Out Of This World

This week, I acquired a Motor Sport archive DVD containing scans of all 120 editions of the magazine from the ‘sixties. One reason amongst many for being keen to eventually collect a full set of these DVDs was that I could look up from contemporary race-reports the points awarded for certain shared-drive results that different sources disagree on how to score. With such an enormity of material to look at, I decided to start with the edition covering Jim Clark’s 1965 Indianapolis 500 win. It also contained race-reports for the Monaco and Belgium World Championship Grands Prix of that season, plus ‘Reflections’ pieces on each by the famed Denis ‘Jenks’ Jenkinson.

I mentioned in a previous post (The 1950 British (European) Grand Prix) that the new World Championship was largely ignored, with a single line in Autosport in the 1950 Italian GP report about Giuseppe Farina winning the drivers’ title. I knew that drivers of the early period of Formula One, such as Stirling Moss, were more interested in winning the individual events than the title. Believe it or not, the race-reports in that July 1965 edition did not even include the World Championship points-standings. On reading through, the Belgium coverage did not even mention the World Championship, whilst the Monaco report only mentioned the subject because the guaranteed-start list depended on the 1964 driver-points positions. DSJ in his ‘Reflections’ piece refered in passing, writing about the situation concerning Jim Clark missing Monaco to compete with Team Lotus in the Indy 500, to the, “nebulous World Championship”.

I decided to look up the ’65 German GP, when Jim Clark won the title with three rounds to spare. The scoring system counted only the best six results, the race at the 14·2 mile Nürburgring circuit giving Clark, in the Lotus-Climax, his sixth victory and maximum points. At the end, the report mentioned JC winning six of six entered, “must make Jim Clark undisputed Grand Prix champion driver”, plus another mention in the ‘Reflections’ piece about the Scottish racer being a true World Champion with his Indianapolis 500 win. (Clark also won the Tasman Cup and the French F2 Championship that year.)

I moved onto looking at the 1969 GP reports, and still no mention of points. In 1976, James Hunt and Nicki Lauda fighting for the title was in Britain’s national news, and I know by the ‘eighties Motor Sport were publishing F1 reports that not only included points but chassis numbers and which engine-builders prepared each of the Ford Cosworth DFVs used (the magazine has now dropped race-reports, concentrating on the history of the sport, since ownership of the title is now by the same group that publishes Autosport). I knew Formula One was a backwater sport, especially in the 1961 to 1965 era of puny 1·5 litre engines, when the discipline was in danger of being eclipsed by sportscar racing, but I am absolutely staggered that even in a specialist magazine of that period that there seemed so little interest in the World Championship compared to today.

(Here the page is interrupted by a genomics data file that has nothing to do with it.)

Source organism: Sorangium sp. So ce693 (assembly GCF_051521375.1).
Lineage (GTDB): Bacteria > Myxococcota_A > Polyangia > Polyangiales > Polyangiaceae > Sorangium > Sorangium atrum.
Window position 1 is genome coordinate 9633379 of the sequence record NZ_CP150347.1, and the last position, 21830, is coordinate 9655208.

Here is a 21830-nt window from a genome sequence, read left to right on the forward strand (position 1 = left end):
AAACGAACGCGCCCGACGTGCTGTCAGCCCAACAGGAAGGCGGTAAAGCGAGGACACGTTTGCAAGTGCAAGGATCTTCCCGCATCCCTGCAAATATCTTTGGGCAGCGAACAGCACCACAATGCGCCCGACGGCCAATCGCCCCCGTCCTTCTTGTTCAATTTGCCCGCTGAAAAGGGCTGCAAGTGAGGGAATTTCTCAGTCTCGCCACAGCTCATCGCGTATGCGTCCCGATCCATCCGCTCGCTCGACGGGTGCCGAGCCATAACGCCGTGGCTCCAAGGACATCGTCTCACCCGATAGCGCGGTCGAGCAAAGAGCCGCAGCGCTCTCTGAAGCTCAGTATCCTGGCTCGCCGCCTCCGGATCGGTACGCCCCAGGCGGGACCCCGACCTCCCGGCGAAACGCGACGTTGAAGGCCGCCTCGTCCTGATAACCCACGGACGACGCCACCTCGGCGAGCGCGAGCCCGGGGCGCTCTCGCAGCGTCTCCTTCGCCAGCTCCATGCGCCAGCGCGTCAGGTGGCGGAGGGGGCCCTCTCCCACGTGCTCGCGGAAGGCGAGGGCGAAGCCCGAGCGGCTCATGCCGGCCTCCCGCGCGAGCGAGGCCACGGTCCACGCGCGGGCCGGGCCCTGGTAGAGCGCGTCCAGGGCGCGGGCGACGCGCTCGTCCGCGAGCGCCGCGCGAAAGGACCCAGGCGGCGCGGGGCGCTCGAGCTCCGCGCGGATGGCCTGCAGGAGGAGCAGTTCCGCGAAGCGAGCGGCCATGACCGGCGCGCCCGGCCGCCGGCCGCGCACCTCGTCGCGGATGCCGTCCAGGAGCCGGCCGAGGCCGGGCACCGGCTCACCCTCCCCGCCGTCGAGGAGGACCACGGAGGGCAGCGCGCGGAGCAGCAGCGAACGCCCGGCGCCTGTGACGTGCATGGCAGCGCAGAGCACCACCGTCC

(Unbelievably, Motor Sport do not seem to have a dedicated page on their site to publicise and sell these DVDs. If you click here, there is a link to a .pdf file that you can print off and post, or order by phone. I expect they accept cheques and postal-orders. They obviously struggle with multi-media – I have a subscription and there was quite a gap between starting their podcast and actually mentioning it in the magazine! Bless.)


2 Responses to “Out Of This World”

  1. jackie Says:

    So maybe Bernie’s legacy is the promotional aspect he brought to the sport?

    I suppose in days gone by there was only the back page of a newspaper for the non-specialist reader, now with so much coverage available over the internet we scrutinize every minute detail. Makes me wonder how interested I would have been in the late sixties, early seventies if there was no little material available.

    Lovely to have the collection and to be able to see how reporting methods and public perception of the sport has changed.

    • Sebastian X Says:

      I think Jackie Stewart had a big effect, to some extent inventing the modern corporate-marketing in the way he promoted the Ford and Goodyear association with his success at Tyrrell; something I intend to do an entry on one day. Uncle Bernie did wonders promoting the sport, but later sold the house when I think he should have only taken the rent; something else I plan to blog about.

      It was not until 1978 all the rounds were shown on British TV. In 1980, I switched from The Beano to Autocar as my weekly magazine choice, and started reading the race-reports on a Thursday which is how I first started taking a proper interest in the sport.

      I have been wondering if the Motor Sport coverage might have been old-fashioned even for that period.

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